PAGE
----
Make a list of the different people, institutions and organizations who may present different ‘sides’ to the story who may have important perspectives to share on the topic. Ideally they might combine from a variety of perspectives and social, political and economic positions, including most importantly the powerless and marginalized who might normally not be acknowledged in official accounts. While doing so, think about how you would like to use and connect the data you get. One common trick is to alternate statistics with the voices of people or experts. This can read well and give credibility to your output.

    Take advantage of local knowledge by consulting with local editors, reporters, NGOs and other sources. Identify ‘guides’ in the local community before your departure – see the post on gaining entrance to communities.

    Never rely on only one resource and don’t expect something like pure neutrality or objectivity. Bear in mind that every source, every institution, every NGO, looks at the issue from its own point of view and follows its own agenda.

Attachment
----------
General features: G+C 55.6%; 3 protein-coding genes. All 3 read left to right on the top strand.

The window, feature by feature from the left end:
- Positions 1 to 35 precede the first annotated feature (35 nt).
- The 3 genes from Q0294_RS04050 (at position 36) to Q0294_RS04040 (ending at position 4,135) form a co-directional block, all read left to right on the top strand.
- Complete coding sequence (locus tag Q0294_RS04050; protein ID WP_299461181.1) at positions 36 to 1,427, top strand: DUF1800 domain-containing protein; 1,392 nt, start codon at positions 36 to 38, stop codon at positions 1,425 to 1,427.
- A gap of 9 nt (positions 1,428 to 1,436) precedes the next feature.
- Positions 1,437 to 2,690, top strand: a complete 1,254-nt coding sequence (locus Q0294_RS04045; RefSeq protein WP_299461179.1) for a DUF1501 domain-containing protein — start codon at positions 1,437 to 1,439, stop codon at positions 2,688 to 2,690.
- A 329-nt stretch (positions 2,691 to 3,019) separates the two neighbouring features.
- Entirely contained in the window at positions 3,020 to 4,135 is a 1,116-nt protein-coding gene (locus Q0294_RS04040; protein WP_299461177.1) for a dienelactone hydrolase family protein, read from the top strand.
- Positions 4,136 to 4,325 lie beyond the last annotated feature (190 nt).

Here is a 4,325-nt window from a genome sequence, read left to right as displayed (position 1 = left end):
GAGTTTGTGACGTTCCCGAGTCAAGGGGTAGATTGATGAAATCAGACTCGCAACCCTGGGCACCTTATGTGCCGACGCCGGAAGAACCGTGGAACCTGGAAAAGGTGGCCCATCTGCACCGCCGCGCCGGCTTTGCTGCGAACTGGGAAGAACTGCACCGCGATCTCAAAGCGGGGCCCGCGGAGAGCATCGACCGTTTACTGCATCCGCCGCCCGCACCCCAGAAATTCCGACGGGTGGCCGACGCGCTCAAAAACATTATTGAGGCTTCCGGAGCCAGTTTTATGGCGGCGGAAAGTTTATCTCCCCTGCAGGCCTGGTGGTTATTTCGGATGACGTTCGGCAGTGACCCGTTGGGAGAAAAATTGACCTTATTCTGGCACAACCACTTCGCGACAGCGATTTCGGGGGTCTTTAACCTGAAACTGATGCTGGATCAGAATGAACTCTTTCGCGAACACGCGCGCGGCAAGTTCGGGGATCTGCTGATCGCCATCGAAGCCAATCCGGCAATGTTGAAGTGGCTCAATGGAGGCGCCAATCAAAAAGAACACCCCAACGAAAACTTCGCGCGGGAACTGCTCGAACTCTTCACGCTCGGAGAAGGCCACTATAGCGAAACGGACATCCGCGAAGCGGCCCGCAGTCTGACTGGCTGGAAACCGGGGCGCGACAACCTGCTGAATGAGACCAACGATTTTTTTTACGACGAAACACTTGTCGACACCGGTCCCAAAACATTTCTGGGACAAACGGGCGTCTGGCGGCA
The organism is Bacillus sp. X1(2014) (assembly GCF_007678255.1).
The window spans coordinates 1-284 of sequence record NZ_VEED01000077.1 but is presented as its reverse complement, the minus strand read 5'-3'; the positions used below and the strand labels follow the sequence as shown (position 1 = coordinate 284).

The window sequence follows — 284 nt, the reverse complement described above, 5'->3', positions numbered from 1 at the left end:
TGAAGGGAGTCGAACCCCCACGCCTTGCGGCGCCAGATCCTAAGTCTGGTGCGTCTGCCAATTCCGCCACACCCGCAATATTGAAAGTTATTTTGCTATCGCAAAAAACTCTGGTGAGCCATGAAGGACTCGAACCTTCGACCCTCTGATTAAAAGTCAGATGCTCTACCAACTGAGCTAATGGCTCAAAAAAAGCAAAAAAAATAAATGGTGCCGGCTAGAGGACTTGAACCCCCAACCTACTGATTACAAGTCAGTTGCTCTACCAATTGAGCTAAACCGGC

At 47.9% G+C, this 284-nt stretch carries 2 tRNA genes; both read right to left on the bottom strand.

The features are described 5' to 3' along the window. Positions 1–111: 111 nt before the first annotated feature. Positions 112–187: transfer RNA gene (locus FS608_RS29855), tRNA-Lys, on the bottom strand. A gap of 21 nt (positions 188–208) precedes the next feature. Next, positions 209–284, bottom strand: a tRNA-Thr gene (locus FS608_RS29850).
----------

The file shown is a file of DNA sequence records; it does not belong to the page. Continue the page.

In the case of statistics, even those we can trust as reliable, you should not assume they are necessarily relevant to your story. Statistics are often extrapolated from large datasets and work with indices such as means or medians that may not capture the nuances of smaller individual stories.

    And if these small stories are too ‘far’ at the margins, these statistics could be misleading. The situation of minorities, who are often excluded from development, are one such example: their predicament may be concealed or even contradicted if the national average in their country as a whole is much better than their specific circumstances.